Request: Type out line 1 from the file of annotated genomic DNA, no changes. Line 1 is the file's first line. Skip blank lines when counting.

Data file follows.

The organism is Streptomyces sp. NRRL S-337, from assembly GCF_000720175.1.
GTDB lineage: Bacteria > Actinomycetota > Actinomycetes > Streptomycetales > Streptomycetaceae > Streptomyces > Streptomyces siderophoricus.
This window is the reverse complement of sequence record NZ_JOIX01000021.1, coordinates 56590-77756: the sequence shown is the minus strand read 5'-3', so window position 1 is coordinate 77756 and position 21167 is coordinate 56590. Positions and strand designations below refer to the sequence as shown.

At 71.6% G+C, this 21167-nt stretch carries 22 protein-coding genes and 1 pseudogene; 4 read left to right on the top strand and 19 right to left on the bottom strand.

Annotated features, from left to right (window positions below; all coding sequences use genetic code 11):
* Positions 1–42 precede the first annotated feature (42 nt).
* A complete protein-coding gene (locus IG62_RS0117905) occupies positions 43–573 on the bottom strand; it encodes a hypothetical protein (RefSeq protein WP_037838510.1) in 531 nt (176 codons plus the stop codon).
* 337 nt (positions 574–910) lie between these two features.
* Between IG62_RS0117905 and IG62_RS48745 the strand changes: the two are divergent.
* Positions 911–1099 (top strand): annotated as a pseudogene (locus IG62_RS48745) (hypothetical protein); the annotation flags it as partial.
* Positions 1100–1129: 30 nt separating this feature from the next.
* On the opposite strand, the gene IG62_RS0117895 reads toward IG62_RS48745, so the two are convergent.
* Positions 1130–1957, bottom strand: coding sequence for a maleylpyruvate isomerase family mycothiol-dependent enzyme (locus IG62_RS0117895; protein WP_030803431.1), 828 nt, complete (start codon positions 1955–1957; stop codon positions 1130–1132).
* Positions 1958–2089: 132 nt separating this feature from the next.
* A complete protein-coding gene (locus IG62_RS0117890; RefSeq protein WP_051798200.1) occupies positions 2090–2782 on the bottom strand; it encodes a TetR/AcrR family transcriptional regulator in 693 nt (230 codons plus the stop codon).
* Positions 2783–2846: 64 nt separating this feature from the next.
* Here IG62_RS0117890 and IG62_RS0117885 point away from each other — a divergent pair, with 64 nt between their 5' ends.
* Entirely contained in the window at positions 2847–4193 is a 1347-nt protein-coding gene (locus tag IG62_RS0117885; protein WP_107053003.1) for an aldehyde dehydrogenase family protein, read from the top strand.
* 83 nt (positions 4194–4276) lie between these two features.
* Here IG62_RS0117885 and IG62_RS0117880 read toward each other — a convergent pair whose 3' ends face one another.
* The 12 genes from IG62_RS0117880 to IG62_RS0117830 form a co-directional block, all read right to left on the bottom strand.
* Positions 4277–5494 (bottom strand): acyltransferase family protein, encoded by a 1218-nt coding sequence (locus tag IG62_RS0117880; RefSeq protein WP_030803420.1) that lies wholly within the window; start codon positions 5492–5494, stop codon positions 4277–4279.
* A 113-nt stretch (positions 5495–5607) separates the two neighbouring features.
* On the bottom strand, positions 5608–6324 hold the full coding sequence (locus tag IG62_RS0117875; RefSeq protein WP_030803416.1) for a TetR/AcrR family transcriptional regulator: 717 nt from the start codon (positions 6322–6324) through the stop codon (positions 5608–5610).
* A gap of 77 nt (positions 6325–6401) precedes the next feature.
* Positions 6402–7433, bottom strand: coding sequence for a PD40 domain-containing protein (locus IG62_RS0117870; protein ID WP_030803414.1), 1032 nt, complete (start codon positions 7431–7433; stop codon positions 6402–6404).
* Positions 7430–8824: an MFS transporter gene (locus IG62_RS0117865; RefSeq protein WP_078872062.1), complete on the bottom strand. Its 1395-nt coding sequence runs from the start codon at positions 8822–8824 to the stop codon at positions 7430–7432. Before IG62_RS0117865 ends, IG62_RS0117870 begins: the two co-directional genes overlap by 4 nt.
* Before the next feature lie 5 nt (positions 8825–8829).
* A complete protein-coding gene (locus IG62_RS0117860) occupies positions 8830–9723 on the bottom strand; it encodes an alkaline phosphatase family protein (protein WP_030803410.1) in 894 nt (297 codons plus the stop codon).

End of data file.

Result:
The organism is Streptomyces sp. NRRL S-337, from assembly GCF_000720175.1.